I don’t find myself in agreement with military leaders that often, but Lt. General Karl Eikenberry and historian David M. Kennedy have a fascinating piece in the New York Times that I have to say makes a lot of sense.
I was in college when Jimmy Carter brought back draft registration, and we all went batshit: We were just a half-step behind the Vietnam Generation, and I had friends and relatives who faced geting drafted (and the very high likelihood of being sent to die in the jungles in an utterly pointless war) and the notion of “the draft” was repugnant. We protested; we formed collectives; we met late into the night and organized. Nobody outside of the college campuses paid much attention.
That’s because it was pretty clear to political leaders that, registration or no, there wasn’t going to be a return to the draft anytime soon. Congress is happy with the all-volunteer Army: It guarantees that most recruits will be poor people, that very few sons and daughters of the wealthy and powerful (or the members of Congress) will ever have to go to war, and that the upper-middle classes will feel no pain whatsoever when other people’s children become cannon fodder.
If every young American risked getting drafted to go to Iraq, that war might never have happened — and certainly wouldn’t have lasted as long. The general notes:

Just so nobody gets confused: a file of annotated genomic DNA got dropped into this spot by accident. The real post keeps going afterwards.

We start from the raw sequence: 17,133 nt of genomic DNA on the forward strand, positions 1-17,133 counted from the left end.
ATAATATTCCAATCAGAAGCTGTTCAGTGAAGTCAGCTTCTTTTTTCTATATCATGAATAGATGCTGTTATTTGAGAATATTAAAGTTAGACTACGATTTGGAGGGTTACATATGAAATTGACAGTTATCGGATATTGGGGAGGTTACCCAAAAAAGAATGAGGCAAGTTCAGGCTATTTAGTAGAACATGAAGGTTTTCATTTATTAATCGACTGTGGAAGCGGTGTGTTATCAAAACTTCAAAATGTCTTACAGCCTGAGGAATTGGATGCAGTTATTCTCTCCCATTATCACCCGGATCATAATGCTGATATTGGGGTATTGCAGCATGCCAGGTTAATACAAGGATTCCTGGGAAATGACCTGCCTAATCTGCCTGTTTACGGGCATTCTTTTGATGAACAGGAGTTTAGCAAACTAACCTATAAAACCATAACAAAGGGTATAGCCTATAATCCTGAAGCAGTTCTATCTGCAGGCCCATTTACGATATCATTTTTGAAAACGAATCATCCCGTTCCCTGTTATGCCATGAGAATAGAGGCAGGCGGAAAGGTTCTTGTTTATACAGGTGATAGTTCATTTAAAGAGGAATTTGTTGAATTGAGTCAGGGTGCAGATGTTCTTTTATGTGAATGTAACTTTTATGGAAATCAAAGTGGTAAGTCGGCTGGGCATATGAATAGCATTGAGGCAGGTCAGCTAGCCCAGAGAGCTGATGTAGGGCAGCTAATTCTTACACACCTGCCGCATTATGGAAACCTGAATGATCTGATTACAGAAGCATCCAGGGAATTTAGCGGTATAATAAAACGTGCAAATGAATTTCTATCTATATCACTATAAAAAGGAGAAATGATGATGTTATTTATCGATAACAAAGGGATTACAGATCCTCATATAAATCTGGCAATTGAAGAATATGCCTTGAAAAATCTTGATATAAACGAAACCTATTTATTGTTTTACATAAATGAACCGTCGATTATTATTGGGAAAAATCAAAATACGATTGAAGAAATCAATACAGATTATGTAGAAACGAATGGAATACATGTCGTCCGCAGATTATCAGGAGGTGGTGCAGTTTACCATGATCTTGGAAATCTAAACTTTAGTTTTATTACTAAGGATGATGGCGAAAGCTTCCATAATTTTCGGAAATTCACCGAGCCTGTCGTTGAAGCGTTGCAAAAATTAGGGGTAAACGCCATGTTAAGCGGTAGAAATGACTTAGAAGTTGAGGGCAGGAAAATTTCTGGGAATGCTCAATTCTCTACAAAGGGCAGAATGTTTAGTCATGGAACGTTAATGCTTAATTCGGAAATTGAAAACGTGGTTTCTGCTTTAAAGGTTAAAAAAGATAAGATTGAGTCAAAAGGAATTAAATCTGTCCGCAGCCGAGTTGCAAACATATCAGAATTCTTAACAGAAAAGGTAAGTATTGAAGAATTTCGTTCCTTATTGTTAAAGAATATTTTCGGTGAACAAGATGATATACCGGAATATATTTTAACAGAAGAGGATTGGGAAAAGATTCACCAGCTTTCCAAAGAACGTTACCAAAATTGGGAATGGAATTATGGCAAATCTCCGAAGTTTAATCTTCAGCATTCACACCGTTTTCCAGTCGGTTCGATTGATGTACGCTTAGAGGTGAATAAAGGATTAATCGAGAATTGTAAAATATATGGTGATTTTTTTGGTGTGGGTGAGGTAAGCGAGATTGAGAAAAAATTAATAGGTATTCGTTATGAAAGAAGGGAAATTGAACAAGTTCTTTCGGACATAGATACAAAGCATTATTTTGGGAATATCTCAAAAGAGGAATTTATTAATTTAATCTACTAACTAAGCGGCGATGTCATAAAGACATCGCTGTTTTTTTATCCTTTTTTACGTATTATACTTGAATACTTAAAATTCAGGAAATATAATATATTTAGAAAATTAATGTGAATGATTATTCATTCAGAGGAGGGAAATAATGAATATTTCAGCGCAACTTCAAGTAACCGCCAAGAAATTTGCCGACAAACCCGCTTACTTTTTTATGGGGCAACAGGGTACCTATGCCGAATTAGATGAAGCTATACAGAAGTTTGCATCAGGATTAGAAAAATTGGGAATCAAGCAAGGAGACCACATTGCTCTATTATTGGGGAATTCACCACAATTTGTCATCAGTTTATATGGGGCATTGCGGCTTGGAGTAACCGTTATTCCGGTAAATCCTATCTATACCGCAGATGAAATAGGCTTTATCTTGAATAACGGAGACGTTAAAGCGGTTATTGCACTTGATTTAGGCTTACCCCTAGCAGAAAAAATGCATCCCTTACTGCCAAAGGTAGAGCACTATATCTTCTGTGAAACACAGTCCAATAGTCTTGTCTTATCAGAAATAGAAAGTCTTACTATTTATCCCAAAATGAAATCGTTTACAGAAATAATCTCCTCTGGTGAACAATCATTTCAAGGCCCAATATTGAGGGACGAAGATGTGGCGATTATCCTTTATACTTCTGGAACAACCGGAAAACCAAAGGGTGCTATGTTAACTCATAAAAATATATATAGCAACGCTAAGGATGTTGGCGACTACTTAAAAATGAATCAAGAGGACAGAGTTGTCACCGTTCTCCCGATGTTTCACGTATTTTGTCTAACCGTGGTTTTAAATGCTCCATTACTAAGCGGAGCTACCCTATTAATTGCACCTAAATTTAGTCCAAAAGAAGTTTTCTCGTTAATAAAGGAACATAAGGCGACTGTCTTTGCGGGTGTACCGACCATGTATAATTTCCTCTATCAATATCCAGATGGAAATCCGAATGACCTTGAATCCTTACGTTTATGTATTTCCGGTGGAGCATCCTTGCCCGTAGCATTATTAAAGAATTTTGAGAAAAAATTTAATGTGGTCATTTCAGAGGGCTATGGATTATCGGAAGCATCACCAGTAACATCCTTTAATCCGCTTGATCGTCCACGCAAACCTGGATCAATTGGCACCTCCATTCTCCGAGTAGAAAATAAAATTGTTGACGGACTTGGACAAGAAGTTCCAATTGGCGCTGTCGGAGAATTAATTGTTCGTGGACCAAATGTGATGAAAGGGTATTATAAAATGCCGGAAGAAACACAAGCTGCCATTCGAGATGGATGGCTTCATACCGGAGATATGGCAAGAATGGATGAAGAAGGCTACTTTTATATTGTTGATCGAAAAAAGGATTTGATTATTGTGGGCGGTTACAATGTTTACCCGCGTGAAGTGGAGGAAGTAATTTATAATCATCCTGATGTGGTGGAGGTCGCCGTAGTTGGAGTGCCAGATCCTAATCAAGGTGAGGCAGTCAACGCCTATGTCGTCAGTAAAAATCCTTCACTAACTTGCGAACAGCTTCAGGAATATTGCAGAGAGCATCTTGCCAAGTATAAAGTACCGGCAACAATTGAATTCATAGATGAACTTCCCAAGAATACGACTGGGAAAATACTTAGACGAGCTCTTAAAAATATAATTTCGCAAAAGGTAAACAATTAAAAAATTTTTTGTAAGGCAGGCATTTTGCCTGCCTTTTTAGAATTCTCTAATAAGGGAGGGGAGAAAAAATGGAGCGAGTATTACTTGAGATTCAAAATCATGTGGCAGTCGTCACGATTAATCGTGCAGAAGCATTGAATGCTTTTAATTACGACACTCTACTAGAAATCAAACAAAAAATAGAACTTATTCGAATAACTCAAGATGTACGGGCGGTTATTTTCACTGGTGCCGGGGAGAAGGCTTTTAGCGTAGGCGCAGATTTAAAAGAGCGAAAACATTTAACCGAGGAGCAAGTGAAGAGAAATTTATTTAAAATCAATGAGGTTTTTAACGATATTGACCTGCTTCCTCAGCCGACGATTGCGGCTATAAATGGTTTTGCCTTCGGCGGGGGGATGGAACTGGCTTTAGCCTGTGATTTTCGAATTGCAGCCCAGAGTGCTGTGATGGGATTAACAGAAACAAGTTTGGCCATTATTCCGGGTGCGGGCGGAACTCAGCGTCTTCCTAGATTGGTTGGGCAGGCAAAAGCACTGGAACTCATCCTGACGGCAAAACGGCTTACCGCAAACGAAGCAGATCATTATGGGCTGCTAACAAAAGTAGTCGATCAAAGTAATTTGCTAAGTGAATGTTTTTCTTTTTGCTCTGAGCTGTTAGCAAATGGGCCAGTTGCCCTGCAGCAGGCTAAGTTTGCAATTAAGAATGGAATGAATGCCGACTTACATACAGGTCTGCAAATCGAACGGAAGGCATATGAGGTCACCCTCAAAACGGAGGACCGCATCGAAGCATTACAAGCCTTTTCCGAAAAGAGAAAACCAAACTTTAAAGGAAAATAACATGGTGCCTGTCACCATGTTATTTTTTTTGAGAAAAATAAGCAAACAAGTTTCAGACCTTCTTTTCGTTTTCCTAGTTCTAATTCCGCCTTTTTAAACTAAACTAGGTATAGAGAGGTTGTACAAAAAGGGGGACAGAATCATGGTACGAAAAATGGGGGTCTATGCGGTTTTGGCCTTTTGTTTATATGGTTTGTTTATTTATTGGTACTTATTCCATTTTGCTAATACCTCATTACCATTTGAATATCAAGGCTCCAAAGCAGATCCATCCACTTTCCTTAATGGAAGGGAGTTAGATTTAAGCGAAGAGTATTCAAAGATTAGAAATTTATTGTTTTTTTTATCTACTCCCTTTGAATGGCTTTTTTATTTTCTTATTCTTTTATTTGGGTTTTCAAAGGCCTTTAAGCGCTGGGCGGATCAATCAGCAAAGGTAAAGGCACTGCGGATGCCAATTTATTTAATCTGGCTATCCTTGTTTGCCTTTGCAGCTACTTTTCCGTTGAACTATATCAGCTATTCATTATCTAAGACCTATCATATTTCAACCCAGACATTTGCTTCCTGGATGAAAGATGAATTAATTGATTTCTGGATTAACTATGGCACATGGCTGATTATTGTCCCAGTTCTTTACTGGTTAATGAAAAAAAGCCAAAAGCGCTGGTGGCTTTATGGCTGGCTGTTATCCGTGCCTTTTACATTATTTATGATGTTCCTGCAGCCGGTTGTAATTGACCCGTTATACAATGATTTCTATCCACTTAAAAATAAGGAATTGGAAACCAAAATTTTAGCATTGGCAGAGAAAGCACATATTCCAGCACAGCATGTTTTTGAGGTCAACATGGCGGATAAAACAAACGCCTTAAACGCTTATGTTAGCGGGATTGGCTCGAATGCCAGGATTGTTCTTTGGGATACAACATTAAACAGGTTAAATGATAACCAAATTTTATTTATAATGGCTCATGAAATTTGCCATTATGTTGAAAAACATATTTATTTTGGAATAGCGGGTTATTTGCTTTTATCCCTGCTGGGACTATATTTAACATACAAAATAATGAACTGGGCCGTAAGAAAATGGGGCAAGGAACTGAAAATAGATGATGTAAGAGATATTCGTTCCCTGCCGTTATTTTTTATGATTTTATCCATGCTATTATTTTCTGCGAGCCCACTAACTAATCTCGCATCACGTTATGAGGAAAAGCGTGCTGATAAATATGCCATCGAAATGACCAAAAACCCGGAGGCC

The Congressional Research Service has documented 144 military deployments in the 40 years since adoption of the all-voluntary force in 1973, compared with 19 in the 27-year period of the Selective Service draft following World War II — an increase in reliance on military force traceable in no small part to the distance that has come to separate the civil and military sectors. The modern force presents presidents with a moral hazard, making it easier for them to resort to arms with little concern for the economic consequences or political accountability. Meanwhile, Americans are happy to thank the volunteer soldiers who make it possible for them not to serve, and deem it is somehow unpatriotic to call their armed forces to task when things go awry.
The officer corps is made up, to a significant extent, of sons and daughters of military officers, making war a “family business.” The rest of the nation is insulated — both from the experience of military service and the impacts of deployments.
I’m not (exactly) in favor of mandatory military service for all (although it would have a huge impact on Washington’s desire to use force every time there’s a foreign policy issue), but I like what Eikenberry says, not only about the draft but about the cost of war:
Congress should also insist that wars be paid for in real time. Levying special taxes, rather than borrowing, to finance “special appropriations” would compel the body politic to bear the fiscal burden — and encourage citizens to consider war-making a political choice they were involved in, not a fait accompli they must accept.
A military that operates outside of the civilian world isn’t good for the country. A civilian population that sees war as an abstract problem happening somewhere else in the world involving someone else’s family isn’t good, either.
So yeah, here I am agreeing with a three-star. Enjoy it; that doesn’t happen often.